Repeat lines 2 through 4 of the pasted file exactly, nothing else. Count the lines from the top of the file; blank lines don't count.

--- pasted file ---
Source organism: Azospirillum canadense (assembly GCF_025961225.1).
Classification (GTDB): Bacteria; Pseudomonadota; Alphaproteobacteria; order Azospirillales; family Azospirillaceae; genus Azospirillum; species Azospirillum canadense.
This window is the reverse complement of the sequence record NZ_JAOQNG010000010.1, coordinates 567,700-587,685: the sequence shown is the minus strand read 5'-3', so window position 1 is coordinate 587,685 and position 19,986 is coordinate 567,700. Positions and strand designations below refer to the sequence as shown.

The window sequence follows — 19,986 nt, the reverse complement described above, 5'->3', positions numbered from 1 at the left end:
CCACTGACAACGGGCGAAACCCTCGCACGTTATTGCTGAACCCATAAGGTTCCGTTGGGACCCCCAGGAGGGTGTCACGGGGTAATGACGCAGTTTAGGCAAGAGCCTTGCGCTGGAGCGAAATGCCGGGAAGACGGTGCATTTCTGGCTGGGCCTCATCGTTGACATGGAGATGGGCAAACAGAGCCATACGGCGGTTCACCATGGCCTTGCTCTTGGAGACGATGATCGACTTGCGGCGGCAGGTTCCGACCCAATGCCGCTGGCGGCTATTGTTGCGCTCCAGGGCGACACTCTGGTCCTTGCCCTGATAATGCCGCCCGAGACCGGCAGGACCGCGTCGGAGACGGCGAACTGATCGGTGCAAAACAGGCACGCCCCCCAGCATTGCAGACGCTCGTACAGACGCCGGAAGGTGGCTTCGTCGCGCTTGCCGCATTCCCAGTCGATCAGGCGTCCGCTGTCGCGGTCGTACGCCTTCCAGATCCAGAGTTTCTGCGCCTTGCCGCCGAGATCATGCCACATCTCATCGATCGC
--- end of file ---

Classification (GTDB): Bacteria; Pseudomonadota; Alphaproteobacteria; order Azospirillales; family Azospirillaceae; genus Azospirillum; species Azospirillum canadense.
This window is the reverse complement of the sequence record NZ_JAOQNG010000010.1, coordinates 567,700-587,685: the sequence shown is the minus strand read 5'-3', so window position 1 is coordinate 587,685 and position 19,986 is coordinate 567,700. Positions and strand designations below refer to the sequence as shown.

The window sequence follows — 19,986 nt, the reverse complement described above, 5'->3', positions numbered from 1 at the left end: